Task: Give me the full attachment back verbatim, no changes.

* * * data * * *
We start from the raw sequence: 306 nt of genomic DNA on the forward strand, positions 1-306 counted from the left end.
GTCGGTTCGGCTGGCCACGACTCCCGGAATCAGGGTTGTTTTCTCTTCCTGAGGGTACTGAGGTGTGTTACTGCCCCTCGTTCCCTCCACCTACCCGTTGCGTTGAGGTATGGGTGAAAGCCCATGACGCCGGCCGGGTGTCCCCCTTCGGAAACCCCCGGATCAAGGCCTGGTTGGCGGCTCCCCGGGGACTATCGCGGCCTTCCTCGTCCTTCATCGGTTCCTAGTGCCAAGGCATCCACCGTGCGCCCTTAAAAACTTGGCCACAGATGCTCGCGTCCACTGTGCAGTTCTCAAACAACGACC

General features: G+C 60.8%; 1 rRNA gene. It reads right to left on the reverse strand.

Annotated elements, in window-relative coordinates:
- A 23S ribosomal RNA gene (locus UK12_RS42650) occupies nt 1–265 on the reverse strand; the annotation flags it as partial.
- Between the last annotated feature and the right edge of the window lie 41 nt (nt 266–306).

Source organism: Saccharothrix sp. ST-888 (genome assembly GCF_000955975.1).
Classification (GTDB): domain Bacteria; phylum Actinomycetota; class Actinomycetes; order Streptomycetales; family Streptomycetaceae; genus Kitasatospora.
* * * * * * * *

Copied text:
We start from the raw sequence: 306 nt of genomic DNA on the forward strand, positions 1-306 counted from the left end.
GTCGGTTCGGCTGGCCACGACTCCCGGAATCAGGGTTGTTTTCTCTTCCTGAGGGTACTGAGGTGTGTTACTGCCCCTCGTTCCCTCCACCTACCCGTTGCGTTGAGGTATGGGTGAAAGCCCATGACGCCGGCCGGGTGTCCCCCTTCGGAAACCCCCGGATCAAGGCCTGGTTGGCGGCTCCCCGGGGACTATCGCGGCCTTCCTCGTCCTTCATCGGTTCCTAGTGCCAAGGCATCCACCGTGCGCCCTTAAAAACTTGGCCACAGATGCTCGCGTCCACTGTGCAGTTCTCAAACAACGACC

General features: G+C 60.8%; 1 rRNA gene. It reads right to left on the reverse strand.

Annotated elements, in window-relative coordinates:
- A 23S ribosomal RNA gene (locus UK12_RS42650) occupies nt 1–265 on the reverse strand; the annotation flags it as partial.
- Between the last annotated feature and the right edge of the window lie 41 nt (nt 266–306).

Source organism: Saccharothrix sp. ST-888 (genome assembly GCF_000955975.1).
Classification (GTDB): domain Bacteria; phylum Actinomycetota; class Actinomycetes; order Streptomycetales; family Streptomycetaceae; genus Kitasatospora.